For the modern man, venturing through life as if you were living in the 1880s and ‘90s would be no easy feat. If you were Jesse James, you would always be worried about getting killed by Robert Ford; if you were a writer, you would no doubt be jealous of Mark Twain; plus the clothing was very heavy. This has not stopped writer Sarah A. Chrisman and her husband from trying, however.

Chrisman expounded their old-timey life today in a period-essay for Vox, a sacred relic originally found in XOJane circa 2013. In it, she explains how she and her husband, Gabriel, live a fully authentic Victorian life in the year 2015. No cell phones, no pens, “hand-knit wool swim trunks” for swimming, a bowl and pitcher for bathing, access to only two blogs apparently. It is really something. Here we’ve attempted to distill her wisdom into six olde bite-sized chunks, for you—the reader who might want to take a walk on the excruciatingly Victorian side, if only for a few years.

1. Get Old Things

You’ve got to get old things. “But I like my new things,” you’re thinking. Well—OK. You’ve come to the wrong place, then, buddy, if you like your new things. “There are no modern lightbulbs in our house,” Chrisman explains. “Every morning I wind the mechanical clock in our parlor,” Chrisman explains. “I write in my diary with an antique fountain pen that I fill with liquid ink using an eyedropper,” Chrisman explains. “ letter opener was made sometime in the late Victorian era from a taxidermied deer foot,” Chrisman explains. You see what I’m saying, about the old things.

2. Make Some Minor Exceptions for Company

“When Gabriel and I have company,” Chrisman boasts, “we use early electric lightbulbs, based on the first patents of Tesla and Edison. When it’s just the two of us, we use oil lamps.” What will your company talk to you about once you are able to find some company? Well, that is a different topic altogether.

3. Let Your Boyfriend Know You Really Like Him by Sewing Identical Copies of the Old-Timey Clothes He Buys You and Wearing Them Every Single Day

Chrisman explains that she first started wearing Victorian clothes because Gabriel, who knew she “always admired Victorian ideals and aesthetics,” bought them for her as gifts. “I was so intrigued by those clothes,” she explains, “that I hand-sewed copies I could wear every day.”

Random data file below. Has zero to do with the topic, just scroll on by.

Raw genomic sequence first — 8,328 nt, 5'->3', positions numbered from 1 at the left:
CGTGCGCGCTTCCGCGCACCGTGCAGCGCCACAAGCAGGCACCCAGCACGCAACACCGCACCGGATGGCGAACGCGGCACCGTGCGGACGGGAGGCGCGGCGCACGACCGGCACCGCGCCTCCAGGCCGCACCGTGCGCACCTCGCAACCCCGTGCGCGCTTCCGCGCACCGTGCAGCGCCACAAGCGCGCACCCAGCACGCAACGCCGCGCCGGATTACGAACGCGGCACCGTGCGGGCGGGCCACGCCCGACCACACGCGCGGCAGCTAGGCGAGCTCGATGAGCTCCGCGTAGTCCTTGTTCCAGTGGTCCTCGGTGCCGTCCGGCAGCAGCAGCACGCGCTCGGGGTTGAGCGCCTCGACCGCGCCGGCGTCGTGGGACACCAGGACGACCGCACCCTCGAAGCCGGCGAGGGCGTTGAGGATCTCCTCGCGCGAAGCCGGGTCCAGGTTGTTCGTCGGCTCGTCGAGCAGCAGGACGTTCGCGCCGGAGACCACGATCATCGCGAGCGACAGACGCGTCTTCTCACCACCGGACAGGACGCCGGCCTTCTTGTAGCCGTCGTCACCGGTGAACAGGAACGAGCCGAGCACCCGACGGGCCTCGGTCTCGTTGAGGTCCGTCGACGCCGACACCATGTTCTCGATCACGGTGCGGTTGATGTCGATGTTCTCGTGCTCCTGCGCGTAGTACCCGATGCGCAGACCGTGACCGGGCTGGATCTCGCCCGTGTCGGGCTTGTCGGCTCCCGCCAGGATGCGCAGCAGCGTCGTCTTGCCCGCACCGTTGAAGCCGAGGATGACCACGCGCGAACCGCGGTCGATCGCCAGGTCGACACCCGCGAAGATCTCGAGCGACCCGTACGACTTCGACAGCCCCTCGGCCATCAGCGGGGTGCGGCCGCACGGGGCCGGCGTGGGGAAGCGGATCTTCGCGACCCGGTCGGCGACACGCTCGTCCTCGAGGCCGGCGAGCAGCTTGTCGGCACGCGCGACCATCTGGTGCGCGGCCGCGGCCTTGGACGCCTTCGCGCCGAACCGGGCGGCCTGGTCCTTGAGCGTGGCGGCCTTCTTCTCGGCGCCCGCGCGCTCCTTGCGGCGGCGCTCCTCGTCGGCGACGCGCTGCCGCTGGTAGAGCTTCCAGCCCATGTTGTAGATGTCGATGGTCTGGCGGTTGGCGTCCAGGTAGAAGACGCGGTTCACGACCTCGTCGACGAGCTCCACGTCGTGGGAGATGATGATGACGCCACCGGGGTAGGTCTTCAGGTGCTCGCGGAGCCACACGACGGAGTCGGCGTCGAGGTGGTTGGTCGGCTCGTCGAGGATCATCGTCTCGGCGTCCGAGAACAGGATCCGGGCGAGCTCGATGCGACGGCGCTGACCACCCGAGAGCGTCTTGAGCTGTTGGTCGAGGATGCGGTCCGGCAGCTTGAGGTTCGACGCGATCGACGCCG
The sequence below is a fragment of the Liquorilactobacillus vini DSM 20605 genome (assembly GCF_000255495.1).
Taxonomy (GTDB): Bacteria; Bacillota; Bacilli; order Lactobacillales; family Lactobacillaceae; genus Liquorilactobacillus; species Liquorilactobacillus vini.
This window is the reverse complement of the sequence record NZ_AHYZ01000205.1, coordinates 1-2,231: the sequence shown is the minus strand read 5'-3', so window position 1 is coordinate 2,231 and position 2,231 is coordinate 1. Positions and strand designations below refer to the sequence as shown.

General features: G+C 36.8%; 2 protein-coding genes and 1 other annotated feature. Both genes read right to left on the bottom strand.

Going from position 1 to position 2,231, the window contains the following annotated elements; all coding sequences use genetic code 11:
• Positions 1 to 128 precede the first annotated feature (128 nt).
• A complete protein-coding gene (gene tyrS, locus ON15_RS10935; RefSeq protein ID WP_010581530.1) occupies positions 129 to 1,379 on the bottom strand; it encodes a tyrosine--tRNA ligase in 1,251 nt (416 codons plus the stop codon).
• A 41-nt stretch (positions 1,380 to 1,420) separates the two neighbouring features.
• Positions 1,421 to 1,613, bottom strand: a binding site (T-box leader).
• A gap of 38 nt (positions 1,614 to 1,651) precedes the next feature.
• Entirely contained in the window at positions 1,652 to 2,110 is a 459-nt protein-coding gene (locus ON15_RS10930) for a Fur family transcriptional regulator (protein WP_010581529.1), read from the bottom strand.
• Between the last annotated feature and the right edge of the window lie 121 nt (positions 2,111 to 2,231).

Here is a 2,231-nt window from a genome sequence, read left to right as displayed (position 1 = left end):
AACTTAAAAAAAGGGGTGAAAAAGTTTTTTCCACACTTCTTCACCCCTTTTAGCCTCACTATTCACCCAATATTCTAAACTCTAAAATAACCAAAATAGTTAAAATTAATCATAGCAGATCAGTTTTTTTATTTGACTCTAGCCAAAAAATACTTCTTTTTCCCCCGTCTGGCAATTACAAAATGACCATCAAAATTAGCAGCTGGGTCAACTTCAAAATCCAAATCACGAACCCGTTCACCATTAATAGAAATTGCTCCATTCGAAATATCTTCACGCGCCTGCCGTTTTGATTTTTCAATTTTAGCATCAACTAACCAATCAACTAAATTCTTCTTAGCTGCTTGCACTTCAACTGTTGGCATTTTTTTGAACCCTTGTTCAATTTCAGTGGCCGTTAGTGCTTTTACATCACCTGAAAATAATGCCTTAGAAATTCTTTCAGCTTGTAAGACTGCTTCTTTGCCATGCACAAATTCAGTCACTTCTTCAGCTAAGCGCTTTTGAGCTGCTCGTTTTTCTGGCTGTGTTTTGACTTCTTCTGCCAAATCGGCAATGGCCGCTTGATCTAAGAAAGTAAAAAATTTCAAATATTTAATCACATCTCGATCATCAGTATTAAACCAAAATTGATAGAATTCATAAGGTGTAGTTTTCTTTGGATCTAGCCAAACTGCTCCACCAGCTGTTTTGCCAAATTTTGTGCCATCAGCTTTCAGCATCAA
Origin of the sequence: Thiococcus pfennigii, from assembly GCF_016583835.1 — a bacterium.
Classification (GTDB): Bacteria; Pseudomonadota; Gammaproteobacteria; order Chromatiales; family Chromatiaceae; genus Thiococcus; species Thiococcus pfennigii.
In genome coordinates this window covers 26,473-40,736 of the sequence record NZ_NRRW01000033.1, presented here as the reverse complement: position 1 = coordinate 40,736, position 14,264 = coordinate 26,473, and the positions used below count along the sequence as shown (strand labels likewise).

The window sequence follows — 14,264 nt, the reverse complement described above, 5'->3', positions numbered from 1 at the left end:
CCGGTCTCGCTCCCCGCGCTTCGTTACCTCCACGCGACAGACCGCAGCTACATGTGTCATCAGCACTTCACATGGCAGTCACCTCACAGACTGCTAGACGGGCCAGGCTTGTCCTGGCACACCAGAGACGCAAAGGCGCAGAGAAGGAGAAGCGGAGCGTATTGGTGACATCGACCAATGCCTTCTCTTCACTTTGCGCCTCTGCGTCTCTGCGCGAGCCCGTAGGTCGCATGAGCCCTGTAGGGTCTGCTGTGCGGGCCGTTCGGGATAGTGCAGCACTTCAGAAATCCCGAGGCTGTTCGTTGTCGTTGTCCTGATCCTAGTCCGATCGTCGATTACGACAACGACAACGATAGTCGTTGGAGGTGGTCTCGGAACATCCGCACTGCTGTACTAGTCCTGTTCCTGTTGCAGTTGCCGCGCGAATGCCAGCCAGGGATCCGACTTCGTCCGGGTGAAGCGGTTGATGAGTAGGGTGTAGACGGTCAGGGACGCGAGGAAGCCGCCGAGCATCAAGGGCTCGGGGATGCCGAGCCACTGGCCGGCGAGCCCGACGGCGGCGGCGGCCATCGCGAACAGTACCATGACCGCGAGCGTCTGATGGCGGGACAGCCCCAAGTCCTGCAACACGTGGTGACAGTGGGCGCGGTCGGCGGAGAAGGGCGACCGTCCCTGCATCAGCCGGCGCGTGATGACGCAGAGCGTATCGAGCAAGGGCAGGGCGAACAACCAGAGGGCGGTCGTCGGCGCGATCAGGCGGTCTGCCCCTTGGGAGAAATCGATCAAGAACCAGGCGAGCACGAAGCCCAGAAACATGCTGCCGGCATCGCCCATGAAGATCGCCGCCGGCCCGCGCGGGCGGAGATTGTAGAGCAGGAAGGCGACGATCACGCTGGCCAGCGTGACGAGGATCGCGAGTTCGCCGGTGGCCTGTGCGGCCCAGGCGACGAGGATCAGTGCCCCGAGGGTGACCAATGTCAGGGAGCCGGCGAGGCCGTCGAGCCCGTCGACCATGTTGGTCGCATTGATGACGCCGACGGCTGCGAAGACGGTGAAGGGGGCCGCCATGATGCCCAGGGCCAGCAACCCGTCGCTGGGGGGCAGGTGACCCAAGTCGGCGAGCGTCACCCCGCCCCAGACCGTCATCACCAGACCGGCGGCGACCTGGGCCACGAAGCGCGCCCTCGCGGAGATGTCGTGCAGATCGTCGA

4. Dumb Bikes in Old Mines

On special outings when Gabriel and I go cycling together, I ride a copy of a high-wheel tricycle from the 1880s. Gabriel has three high-wheel bicycles, and he has ridden them hundreds of miles. On our vacation just last week, we rode our high-wheel cycles more than 75 miles along a historic railroad route between abandoned silver mines.

5. Talk About Old Magazines Nonstop

  • “The books and magazines the Victorians themselves wrote and read constitute the vast bulk of our reading materials...”
  • “There is a universe of difference between a book or magazine article about the Victorian era and one actually written in the period.”
  • “(Shampooing with Castile soap is a piece of beauty advice I found in a Victorian magazine from about the time our house was built.)”
  • “ I kept thinking of an article we had read in an 1883 cycling magazine about wheelmen riding bikes just like Gabriel’s when they took a trip out to a mine.”

6. Prepare for People to Want to Murder You or Be Rude Otherwise

If one thing stands out from Chrisman’s essay, it is that life is not easy for those born with a Victorian mindset. Must they be persecuted so—in 2015? Open your eyes. Until things change, you’re going to have to accept that your neighbors will want to murder you:

We have been called “freaks,” “bizarre,” and an endless slew of far worse insults. We’ve received hate mail telling us to get out of town and repeating the word “kill ... kill ... kill.”


7. Empty the Melt Water From the Drip Tray Beneath Your Ice Box’s Base

Well, you knew this was coming:

When we moved in, there was an electric fridge in the kitchen: We sold that as soon as we could. Now we have a period-appropriate icebox that we stock with block ice. Every evening, and sometimes twice a day during summer, I empty the melt water from the drip tray beneath its base.

So, there you have it.

Lot of dumb stuff out there, as it turns out.

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